PhD Student Profiles








David Coombs

PhD Candidate


David is a student of public policy and politics and has a particular interest in Aboriginal and Torres Strait Islander health, history and philosophy. His PhD research project focuses on the government policies that affect the Aboriginal Community Controlled Health Services, looking specifically at funding models. David has taught public policy and politics to undergraduate and graduate students in a number of different contexts including Nura Gili’s Indigenous studies courses. His PhD research has taken him to Biripi, Worimi, Gumbaynggirr, Kamilaroi, Ngemba, Wiradjuri, Anaiwan, Wailwan, Awabakal, Darkinjung, and Yorta Yorta Country, where he has met many kind, knowledgeable and inspiring people. He currently lives on Gadigal Country and has a fond relationship with members of the vibrant and resilient Mt Druitt Aboriginal Community. David also has an interest in Spanish and Latin American politics and culture.   


Research areas: Indigenous affairs, Indigenous health policy, Aboriginal community controlled organisations, health policy, Aboriginal politics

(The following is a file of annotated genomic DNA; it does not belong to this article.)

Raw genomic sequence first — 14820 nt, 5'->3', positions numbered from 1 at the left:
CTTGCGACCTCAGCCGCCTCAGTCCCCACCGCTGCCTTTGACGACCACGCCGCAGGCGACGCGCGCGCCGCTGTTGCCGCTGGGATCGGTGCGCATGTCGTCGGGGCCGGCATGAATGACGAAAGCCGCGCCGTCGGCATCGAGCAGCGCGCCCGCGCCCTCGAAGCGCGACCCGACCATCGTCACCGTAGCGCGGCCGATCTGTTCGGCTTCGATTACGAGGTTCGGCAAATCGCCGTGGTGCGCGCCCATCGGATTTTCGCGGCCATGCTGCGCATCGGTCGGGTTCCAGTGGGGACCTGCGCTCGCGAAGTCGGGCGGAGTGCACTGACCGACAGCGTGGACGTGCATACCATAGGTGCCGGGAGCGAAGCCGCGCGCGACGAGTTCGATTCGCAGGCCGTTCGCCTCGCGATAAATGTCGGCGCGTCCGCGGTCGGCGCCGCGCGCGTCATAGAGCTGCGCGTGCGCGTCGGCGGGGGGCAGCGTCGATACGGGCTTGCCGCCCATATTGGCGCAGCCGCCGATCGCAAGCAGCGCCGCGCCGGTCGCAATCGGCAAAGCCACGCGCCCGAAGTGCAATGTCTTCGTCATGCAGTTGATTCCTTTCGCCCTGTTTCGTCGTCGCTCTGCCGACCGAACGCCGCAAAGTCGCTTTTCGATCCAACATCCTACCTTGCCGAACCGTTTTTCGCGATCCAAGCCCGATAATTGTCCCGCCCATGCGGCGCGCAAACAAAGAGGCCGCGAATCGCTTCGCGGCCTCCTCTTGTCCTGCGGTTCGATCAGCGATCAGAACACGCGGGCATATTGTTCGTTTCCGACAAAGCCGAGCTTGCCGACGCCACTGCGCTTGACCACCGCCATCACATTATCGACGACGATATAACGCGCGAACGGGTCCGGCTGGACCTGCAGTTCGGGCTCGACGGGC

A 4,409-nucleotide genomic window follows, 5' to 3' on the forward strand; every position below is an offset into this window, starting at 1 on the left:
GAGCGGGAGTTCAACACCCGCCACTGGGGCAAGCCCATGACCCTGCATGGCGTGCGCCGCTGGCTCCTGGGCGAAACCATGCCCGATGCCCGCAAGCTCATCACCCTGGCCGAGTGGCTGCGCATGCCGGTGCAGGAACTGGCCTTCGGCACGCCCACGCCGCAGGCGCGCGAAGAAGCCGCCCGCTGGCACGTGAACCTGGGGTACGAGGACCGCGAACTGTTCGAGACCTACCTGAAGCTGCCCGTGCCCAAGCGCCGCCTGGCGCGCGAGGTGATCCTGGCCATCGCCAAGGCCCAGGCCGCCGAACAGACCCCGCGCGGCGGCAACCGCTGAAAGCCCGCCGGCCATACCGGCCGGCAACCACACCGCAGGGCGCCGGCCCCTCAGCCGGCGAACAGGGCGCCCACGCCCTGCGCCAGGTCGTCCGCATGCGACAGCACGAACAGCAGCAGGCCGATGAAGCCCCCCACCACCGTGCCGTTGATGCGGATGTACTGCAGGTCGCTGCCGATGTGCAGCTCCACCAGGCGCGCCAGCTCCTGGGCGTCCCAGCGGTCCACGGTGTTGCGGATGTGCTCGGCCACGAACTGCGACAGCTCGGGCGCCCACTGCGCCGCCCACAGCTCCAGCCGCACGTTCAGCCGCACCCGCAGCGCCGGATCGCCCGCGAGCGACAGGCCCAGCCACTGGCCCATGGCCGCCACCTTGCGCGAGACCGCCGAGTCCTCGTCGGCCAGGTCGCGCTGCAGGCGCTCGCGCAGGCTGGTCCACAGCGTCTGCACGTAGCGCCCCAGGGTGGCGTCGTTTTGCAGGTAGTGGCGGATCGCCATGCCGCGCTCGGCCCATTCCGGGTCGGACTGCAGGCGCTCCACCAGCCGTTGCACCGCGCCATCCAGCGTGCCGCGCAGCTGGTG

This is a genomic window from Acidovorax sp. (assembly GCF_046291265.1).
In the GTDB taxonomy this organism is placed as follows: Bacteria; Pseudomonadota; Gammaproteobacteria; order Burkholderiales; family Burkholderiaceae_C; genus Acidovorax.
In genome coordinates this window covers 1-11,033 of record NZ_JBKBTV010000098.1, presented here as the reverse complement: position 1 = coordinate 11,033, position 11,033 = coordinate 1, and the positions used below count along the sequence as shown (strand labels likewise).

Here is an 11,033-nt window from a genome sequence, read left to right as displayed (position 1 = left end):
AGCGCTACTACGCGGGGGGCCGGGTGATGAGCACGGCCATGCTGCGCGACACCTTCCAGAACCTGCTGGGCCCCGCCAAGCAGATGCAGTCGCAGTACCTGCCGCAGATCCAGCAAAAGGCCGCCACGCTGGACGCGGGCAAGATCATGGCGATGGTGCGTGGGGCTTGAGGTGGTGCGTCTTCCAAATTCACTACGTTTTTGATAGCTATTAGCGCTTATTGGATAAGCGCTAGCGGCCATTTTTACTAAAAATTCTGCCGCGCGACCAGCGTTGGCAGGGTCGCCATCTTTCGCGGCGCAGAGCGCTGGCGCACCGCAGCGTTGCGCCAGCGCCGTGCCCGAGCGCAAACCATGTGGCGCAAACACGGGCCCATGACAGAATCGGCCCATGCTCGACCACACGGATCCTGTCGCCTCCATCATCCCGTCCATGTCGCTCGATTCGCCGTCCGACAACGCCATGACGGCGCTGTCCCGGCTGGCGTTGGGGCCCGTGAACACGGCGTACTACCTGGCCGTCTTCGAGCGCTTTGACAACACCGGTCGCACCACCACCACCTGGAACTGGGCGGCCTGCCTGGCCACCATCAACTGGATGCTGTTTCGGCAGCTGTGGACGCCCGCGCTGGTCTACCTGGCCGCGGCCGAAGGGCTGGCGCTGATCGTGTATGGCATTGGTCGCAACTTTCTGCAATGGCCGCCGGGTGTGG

Julian Garcia

PhD Candidate


Aboriginal artists and Aboriginal art of south-eastern Australia, 1880-1992: identity and settler colonialism.


The research is concerned with analysing dominant settler colonial discourses and Aboriginal discourses of resistance that have framed commentary and research on Aboriginal artists and art of south-eastern Australia. What do these discourses tell us about the breadth of racialised strategies of control? What do we understand about Aboriginal identity and agency through art? The research is concerned with critically analysing discourses in archaeology, anthropology, art history, ethnography, Indigenous studies, political and social histories, and the ways that they have represented Aboriginal art practices of the south east.  In what way have these specialist knowledges affected broader social discourses and what have been the implications for Aboriginal artists and their audiences? What impact have these discourses had on our understanding and capacity to address sustained and ongoing racial discrimination?